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    IUD Beats Pill at Preventing Pregnancy

    Birth Control Pill's Risk of Failure Is 20 Times More Than That of IUDs, Implants

    How They Work continued...

    An IUD is a small "T" shaped device that is inserted into the uterus by a health care provider. It works by stopping sperm from making it through the vagina and uterus to fertilize an egg.

    There are two types of IUDs available in the U.S., the Mirena hormonal IUD and ParaGard copper IUD. Both are more than 99% effective at preventing pregnancy for five to 10 years, depending on the device.

    If taken exactly as directed, birth control pills are also more than 99% effective at preventing pregnancy.

    But in reality, few women remember to take the pills at the same time every day to achieve these optimum results. The yearly failure rate with typical use is estimated to be 9%, but with younger women and high-risk groups the failure rate increases.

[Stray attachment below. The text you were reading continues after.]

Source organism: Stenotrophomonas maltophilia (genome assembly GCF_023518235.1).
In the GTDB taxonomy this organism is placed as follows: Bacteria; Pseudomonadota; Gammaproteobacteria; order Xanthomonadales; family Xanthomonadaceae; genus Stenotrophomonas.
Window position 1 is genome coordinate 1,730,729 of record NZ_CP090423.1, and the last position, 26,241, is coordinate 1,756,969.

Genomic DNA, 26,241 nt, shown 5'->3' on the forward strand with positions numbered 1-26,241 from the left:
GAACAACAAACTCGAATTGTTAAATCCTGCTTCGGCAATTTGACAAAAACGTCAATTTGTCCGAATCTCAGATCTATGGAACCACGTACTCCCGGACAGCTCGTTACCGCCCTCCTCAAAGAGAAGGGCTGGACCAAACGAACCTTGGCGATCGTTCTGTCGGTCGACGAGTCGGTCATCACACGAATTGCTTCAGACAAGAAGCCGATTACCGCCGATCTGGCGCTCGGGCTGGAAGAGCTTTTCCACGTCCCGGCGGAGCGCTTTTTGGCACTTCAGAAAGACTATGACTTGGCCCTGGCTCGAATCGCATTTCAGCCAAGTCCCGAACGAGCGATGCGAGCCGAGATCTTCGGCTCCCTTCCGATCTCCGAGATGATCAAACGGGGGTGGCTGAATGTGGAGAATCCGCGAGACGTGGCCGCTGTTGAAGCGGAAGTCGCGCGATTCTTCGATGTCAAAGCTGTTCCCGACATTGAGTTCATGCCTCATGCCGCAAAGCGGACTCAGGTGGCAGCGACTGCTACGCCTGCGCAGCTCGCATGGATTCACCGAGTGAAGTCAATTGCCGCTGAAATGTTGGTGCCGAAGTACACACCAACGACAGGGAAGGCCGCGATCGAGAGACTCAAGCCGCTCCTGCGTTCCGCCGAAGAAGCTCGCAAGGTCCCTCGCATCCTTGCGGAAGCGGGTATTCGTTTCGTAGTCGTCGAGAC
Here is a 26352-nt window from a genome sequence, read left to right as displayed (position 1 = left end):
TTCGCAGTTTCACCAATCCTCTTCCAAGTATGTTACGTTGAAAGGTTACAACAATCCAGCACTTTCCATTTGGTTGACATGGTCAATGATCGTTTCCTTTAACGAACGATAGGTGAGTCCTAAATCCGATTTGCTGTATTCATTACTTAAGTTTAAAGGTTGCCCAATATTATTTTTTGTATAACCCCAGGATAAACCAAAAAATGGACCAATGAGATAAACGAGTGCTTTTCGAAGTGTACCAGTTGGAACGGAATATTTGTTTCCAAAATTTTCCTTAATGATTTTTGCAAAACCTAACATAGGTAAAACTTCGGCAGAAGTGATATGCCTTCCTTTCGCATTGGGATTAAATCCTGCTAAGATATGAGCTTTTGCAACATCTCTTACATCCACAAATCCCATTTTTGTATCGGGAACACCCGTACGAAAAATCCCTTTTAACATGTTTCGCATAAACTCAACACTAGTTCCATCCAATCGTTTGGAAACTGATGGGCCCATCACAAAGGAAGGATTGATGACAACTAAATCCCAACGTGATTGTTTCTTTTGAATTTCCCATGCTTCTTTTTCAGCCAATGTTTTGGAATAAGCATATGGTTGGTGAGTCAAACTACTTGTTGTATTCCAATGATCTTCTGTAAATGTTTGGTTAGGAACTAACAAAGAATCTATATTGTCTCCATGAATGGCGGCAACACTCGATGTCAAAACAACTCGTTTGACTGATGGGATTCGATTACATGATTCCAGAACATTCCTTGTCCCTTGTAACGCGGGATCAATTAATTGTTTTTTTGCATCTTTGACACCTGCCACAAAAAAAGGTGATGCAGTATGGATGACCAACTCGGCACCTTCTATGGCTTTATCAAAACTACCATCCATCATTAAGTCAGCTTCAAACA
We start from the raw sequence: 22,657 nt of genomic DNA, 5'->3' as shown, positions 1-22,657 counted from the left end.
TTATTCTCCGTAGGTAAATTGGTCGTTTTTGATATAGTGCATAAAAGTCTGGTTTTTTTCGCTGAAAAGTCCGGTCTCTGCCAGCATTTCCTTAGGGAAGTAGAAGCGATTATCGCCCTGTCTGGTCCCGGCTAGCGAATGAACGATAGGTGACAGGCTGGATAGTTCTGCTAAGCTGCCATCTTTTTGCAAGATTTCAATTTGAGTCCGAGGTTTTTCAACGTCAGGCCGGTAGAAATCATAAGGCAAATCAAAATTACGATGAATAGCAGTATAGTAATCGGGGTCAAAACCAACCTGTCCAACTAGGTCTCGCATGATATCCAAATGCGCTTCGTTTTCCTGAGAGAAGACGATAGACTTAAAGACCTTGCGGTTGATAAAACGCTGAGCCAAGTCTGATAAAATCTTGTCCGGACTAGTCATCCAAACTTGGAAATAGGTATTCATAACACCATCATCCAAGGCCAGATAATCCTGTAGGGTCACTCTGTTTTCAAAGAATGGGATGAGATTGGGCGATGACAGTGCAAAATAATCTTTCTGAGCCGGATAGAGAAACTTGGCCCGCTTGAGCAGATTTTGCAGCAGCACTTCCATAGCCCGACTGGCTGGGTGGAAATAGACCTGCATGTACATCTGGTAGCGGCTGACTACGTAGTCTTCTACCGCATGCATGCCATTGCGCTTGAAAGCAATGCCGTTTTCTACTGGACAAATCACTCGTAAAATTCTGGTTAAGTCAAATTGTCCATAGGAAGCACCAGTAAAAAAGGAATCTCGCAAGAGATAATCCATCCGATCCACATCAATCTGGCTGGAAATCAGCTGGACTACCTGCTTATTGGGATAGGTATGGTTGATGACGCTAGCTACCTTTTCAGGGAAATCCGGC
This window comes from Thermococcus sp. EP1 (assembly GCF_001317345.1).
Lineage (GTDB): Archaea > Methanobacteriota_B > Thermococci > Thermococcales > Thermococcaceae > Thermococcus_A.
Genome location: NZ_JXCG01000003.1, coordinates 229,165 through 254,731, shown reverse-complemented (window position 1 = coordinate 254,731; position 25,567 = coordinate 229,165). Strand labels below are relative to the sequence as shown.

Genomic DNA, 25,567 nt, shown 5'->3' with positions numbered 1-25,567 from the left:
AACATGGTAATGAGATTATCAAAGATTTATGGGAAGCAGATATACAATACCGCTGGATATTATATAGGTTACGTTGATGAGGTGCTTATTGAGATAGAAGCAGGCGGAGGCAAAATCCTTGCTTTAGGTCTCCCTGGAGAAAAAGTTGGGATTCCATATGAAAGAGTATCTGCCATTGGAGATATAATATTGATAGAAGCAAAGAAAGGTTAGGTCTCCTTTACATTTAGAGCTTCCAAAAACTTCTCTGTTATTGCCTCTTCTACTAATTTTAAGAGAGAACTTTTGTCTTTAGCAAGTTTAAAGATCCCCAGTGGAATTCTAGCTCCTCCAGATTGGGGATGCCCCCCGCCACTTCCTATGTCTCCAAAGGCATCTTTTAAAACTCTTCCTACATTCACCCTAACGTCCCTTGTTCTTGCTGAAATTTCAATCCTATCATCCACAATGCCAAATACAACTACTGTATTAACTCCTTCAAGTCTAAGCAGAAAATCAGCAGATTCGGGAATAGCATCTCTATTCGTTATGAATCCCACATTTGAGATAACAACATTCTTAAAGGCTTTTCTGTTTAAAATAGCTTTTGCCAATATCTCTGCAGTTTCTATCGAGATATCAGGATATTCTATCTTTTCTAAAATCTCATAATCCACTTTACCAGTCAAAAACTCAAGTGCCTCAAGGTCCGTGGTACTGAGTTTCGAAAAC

"There are also a lot of other barriers like getting refills, prescription renewals, and insurance coverage that comes and goes," says Sarah J. Betstadt, MD, MPH, assistant professor of obstetrics and gynecology at the University of Rochester. She was not involved in the study.

    IUD Beats the Pill

    Researchers say this is the first large study to compare the failure rate or number of unplanned pregnancies between users of IUDs or implants and short-term contraceptives, including birth control pills, patches, vaginal rings, and birth control shots.

    After an initial consultation about birth control options, researchers provided 7,486 women of reproductive age with their choice of contraception free of charge.

    During three years of follow-up, 334 unplanned pregnancies occurred. Of these, 156 pregnancies were due to failure of contraception provided during the study. The remaining unplanned pregnancies were due to failure of other forms of contraception not included in this study, such as condoms and withdrawal.

    Researchers found that 133 women using pills, the patch, or ring experienced an unplanned pregnancy compared with 21 women who used IUDs or implants. Two women used birth control shots.

    In addition, the risk of unplanned pregnancies among young women under age 21 using birth control pills, patch, or ring methods was twice as high as the risk among older women. The rates of unplanned pregnancy were similar between women using birth control shots and those using IUD or implant, regardless of age.

    The results appear in the New England Journal of Medicine.

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